Within these institutions, change is not possible.


by Gloria Oladipo

I watch the moment’s protests through bitter tears of joy. I hate that change is paved with the blood of Black sisters, brothers, and siblings. I hate how freedom never seems to be found when we’re alive. I hate cops. I hate oppression and injustice and anything that keeps Black and Brown people down.

But this moment is also exciting. I feel the revolutionary energy around me, the camel’s back broken—very broken—as people around the world say, “Fuck you. Enough is enough.” I’m twenty years old and get to participate in shaping a new world order, one built with Black love. 

However, I see moderates creeping into conversations like greasy rattlesnakes. They slither into our (under construction) Garden of Eden, begging for reform, begging us to vote, begging us to “choose the lesser of two evils.” Those sick motherfuckers.

There are those who have settled for less than the bare minimum. They had made themselves ok with voting for Joe Biden, a rapist, antiBlack pick, and his transphobic, cop sidekick, Kamala Harris. They shame people for not voting, using common phrases like: “It’s not my preferred choice, but it’s better than Trump.” They falsely believe that either progress can be made under this new regime or that a Biden-Harris ticket is more progressive. Unfortunately, both concepts are a gross misunderstanding of how power operates, believing that institutions will change based on who you put in power.

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Institutional change is an oxymoron, intended to damper radical moments. Institutions are not in favor of yielding their stolen power to the people. They aren’t interested in abolition or imagination or creating something new on the ashes of inequity. Institutions like stillness. They like archaic systems that insulate their power, their money, and their control. They want us to wait, to be patient, to keep pink-pussy hat marching while they recreate oppression and make permanent our subjugation. 

Calvin Warren, an Associate Professor at Emory University, spoke about the treadmill of progress in his book Ontological Terror: Blackness, Nihilism, and Emancipation. Warren argues that anti-Blackness is a permanent fixture in our current world. People are told to vote, write letters to their senators, speak out at town halls, and participate in different forms of government to be heard. However, the state is an anti-Black instrument. State-sponsored progress is purposely meant to reshape and disguise anti-Blackness. As Warren puts it:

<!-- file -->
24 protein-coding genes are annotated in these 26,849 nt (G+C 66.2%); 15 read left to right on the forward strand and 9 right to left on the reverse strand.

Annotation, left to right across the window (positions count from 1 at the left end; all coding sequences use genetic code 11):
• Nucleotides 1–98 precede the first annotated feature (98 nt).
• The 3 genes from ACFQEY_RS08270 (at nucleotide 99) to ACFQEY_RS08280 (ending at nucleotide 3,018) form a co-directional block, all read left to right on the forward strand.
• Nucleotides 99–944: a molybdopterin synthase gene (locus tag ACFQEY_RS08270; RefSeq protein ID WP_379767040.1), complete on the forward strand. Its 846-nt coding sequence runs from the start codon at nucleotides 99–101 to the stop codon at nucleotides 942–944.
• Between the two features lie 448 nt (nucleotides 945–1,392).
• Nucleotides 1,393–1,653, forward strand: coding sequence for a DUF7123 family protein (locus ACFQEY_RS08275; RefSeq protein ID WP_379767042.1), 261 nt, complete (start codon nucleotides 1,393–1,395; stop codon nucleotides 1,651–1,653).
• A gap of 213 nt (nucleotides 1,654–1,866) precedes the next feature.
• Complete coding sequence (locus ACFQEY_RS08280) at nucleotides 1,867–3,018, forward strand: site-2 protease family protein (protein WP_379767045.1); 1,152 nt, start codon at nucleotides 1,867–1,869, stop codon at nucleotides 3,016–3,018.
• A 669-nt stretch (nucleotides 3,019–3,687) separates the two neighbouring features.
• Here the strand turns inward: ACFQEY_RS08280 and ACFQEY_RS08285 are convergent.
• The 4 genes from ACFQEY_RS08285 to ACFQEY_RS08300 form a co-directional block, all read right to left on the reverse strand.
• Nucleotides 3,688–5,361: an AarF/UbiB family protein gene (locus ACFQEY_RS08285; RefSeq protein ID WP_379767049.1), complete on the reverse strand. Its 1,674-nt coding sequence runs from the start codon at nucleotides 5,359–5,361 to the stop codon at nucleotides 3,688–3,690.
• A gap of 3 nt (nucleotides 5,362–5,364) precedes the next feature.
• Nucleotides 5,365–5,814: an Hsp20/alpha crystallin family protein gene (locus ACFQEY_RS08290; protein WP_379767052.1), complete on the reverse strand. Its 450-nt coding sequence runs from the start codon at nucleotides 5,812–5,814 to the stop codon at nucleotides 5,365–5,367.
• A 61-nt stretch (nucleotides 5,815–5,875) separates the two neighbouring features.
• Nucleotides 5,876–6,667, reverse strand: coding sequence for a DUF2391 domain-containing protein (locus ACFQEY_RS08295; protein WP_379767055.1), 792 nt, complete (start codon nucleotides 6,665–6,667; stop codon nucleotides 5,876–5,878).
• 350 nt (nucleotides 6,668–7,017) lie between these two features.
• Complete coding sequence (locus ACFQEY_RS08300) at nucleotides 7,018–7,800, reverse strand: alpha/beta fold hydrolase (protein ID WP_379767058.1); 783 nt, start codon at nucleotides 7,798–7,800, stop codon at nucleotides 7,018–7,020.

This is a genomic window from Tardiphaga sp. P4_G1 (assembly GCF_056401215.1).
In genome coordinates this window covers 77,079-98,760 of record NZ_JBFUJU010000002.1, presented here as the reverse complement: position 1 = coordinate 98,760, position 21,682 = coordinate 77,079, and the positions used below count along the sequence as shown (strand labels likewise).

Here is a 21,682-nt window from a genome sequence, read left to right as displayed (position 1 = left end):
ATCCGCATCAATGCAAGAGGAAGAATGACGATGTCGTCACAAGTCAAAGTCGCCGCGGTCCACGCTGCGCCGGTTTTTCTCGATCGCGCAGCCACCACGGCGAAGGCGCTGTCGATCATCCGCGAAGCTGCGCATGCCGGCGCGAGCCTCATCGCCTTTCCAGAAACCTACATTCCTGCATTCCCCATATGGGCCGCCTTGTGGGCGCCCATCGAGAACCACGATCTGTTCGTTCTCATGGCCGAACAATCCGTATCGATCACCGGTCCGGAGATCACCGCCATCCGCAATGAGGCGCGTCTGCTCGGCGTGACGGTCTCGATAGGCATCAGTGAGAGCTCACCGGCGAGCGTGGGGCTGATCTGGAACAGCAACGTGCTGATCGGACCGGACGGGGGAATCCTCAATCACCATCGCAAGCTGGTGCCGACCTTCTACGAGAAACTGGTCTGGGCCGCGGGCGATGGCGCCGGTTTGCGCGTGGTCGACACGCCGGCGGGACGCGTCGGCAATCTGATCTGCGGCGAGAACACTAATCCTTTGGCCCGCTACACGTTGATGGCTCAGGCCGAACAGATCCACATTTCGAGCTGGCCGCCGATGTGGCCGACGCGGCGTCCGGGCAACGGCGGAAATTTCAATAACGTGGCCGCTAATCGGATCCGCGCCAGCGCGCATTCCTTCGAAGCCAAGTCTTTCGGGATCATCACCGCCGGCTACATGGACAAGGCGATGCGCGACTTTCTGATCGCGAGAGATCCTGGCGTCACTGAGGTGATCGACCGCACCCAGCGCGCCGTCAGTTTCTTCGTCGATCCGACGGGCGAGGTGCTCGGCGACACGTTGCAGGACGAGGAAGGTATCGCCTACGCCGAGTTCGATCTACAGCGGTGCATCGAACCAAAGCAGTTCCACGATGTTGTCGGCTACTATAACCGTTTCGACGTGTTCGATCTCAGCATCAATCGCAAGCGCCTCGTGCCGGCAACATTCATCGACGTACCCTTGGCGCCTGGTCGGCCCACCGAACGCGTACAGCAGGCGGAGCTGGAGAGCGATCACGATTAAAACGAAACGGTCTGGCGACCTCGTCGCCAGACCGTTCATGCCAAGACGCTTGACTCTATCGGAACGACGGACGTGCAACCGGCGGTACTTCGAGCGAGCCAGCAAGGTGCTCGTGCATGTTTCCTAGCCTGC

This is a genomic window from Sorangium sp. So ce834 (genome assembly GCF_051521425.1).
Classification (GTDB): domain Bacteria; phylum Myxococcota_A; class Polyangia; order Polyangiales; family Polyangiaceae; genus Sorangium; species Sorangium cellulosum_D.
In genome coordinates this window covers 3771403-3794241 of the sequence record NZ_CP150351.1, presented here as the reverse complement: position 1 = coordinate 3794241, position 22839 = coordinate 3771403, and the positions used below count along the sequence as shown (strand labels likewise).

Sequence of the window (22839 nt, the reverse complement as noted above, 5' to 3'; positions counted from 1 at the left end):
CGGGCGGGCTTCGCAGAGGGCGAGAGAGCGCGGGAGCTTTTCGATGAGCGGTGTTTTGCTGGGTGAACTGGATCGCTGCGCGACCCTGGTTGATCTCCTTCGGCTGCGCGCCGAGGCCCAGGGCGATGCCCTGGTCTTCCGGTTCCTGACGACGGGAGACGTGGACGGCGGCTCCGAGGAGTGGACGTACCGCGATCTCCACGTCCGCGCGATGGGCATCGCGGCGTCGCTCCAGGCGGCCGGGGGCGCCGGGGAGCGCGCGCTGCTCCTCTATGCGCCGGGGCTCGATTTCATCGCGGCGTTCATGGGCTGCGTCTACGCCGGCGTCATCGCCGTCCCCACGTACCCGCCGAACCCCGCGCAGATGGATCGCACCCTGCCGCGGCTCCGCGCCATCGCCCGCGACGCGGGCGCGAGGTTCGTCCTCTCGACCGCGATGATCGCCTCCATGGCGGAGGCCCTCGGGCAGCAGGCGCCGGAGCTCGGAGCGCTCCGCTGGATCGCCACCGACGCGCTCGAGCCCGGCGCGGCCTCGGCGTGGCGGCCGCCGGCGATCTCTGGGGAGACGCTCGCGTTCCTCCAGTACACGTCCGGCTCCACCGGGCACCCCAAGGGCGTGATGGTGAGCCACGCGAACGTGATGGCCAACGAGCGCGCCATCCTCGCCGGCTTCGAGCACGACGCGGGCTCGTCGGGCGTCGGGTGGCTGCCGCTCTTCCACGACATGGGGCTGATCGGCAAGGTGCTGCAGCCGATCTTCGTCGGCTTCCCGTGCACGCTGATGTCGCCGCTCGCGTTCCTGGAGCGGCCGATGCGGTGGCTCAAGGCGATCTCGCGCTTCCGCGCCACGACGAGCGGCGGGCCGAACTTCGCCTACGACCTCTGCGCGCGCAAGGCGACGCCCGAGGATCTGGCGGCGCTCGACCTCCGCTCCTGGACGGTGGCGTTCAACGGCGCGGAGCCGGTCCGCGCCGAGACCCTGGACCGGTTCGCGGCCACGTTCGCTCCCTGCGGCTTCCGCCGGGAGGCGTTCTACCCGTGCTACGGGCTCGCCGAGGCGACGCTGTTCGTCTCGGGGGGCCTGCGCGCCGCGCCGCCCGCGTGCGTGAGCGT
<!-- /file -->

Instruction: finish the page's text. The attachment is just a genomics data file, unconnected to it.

¨The form of antiblackness might alter, but antiblackness itself will remain a constant—despite the power of our imagination and political yearnings.¨ 

Within these institutions, change is not possible. The abolition of slavery turned into share cropping which then became the prison industrial complex. Slaves being prohibited from reading became segregated, underfunded schools, later transforming into the school-to-prison pipeline. These institutions are permanently anti-Black. These institutions gave us Trump. These institutions gave us Jim Crow and sharecropping. These institutions gave us slavery. Why would we then rely on these same systems to bring real change? Comparatively, we must use our imaginative, radical energy to create a new world, one where Black oppression ceases. 

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Moderates are asking us to concede our fight when our demands have not been met. They tell us to “calm down” and “wait” for institutions to inch forward, all while Black people are massacred by the state. They try and distract us with cheap concessions (who in the fight for racial equity asked for a street to be named “Black Lives Matter”?).

While it would be much more comfortable to accept these concessions and allow our revolutionary fire to fade into the present moment, now is not the time to be complacent. The fight is not over. It’s just beginning. 

With an election on the horizon, it is time to get clear about what we as Black liberation fighters want and deserve. There are those among us preaching moderacy, endorsing Joe Biden, a rapist who coded and helped perfect Black death and captivity. However, why should abolitionists and others invested in freedom sell our values to vote for the same bullshit? We have the imagination and the drive to do so much better. 

We have worked so hard to get to this moment. So much life has been lost in this fight. Compromising got us to this place. Let’s fight to win.


Gloria Oladipo is a Black woman who is a sophomore at Cornell University and a permanent resident of Chicago, IL. She enjoys reading and writing on all things race, gender, mental health, and more. Follow her on Instagram at @glorels.